Oleksa Dovbush (1700-1745) The most prominent leader of the opryshky movement, headed a powerful organization  which acted in the Carpathian Mountains, Galicia, Bukovina.   He is a hero of numerous legends, among them legends about his meetings with the Besht. The Fearsome Inn (1967) by Isaac Bashevis-Singer retells legends about Dovbush's wife, a witch Dobushova.

Definition: Kloyz in Brody

 

The kloyz in Brody was a private house of study intended for a small group of elite "scholars." It existed in the middle of the 18th century.

Zrizuta de-avraham by Rabbi Avraham Noah Halevi Heller

 

The book Zrizuta de-avraham by Rabbi Avraham Noah Halevi Heller (d. 1786) was first published in 1900. In 1938, an enlarged edition with previously unpublished chapters was prepared in Poland, but the German invasion halted the printing. The manuscript was subsequently brought to New York and published there in 1952 (Piekarz, Be-yemei, 40). Zrizuta de-avraham, according to Mendel Piekarz, "is very important for the understanding of the spiritual climate of the time and the emergence of Hasidism and in the area of its growth" (Piekarz, Be-yemei, 39).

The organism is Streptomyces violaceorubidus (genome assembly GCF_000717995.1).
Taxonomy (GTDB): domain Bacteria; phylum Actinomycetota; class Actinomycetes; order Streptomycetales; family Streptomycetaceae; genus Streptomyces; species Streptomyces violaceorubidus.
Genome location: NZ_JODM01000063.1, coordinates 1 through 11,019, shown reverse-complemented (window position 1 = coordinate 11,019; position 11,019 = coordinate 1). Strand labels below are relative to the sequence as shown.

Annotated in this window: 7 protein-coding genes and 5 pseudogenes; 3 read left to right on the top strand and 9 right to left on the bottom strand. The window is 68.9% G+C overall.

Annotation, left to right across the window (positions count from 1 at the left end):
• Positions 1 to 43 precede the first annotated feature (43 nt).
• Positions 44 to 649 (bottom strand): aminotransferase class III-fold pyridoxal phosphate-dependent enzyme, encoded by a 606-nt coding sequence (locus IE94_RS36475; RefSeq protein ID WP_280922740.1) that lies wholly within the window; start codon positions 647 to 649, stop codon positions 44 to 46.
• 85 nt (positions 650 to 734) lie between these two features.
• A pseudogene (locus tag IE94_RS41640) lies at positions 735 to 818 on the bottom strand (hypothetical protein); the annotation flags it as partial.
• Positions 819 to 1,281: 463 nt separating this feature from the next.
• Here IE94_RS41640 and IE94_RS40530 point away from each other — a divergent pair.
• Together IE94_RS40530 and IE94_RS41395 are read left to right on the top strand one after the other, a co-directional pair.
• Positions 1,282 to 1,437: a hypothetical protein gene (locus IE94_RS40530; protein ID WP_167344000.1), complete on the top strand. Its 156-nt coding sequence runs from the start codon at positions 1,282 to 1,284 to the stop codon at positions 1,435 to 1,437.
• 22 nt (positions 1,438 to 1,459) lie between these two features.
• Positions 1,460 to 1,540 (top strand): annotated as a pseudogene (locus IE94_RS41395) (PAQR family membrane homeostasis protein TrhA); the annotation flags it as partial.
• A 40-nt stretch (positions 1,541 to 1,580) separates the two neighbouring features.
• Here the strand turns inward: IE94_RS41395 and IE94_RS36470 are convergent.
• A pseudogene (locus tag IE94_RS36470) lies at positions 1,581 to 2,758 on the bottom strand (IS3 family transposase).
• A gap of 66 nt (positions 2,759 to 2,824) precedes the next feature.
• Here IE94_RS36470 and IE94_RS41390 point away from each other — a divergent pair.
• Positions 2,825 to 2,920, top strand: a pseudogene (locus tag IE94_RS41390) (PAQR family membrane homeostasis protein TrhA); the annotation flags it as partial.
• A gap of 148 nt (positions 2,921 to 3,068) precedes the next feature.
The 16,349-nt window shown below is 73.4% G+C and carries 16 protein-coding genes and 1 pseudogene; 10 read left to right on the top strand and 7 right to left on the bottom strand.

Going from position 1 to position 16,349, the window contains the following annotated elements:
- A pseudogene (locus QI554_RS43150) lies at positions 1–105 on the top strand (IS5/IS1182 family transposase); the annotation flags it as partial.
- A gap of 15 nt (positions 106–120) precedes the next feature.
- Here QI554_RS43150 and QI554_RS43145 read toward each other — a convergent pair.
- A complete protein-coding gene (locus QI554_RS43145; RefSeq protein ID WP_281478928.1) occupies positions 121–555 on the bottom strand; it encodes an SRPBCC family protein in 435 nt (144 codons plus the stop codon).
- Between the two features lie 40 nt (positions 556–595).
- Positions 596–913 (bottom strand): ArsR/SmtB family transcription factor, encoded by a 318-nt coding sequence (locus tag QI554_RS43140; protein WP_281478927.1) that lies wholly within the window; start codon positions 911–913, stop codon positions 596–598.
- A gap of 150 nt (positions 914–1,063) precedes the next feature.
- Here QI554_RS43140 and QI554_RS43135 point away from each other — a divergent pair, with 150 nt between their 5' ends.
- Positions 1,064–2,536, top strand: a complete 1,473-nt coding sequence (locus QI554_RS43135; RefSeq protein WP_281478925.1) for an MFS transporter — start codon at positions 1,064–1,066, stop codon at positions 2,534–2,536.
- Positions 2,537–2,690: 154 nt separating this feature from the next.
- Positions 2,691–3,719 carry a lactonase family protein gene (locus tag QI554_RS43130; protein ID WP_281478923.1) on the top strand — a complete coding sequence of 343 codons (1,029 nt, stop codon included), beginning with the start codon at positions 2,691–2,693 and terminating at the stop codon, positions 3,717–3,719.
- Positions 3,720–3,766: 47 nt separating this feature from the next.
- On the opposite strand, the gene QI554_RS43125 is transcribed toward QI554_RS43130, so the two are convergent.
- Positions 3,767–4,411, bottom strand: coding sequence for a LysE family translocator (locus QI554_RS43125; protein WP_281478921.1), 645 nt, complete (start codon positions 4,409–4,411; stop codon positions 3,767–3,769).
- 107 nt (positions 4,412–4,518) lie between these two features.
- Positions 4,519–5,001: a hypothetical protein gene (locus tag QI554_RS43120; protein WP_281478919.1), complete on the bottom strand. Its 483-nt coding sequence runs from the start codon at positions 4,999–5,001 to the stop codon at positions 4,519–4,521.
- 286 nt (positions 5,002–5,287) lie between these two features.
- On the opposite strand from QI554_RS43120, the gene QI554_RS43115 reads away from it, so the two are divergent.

The book includes a positive mention of the Besht. This lone comment allowed the famous scholar Gershom Scholem to state that "rabbi Avraham Heller is the first member of the kloyz in Brody, who's positive attitude towards the Besht [in his lifetime] is known" (Scholem, "Dmuto historit," 30). However, Mendel Piekarz shows that Scholem was not right because he mistakenly assumed that Zrizuta de-avraham was written in 1759 during the Besht's lifetime. In reality, the book was composed after 1780, some twenty years after the Besht's death (Piekarz, Be-yemei, 39-41).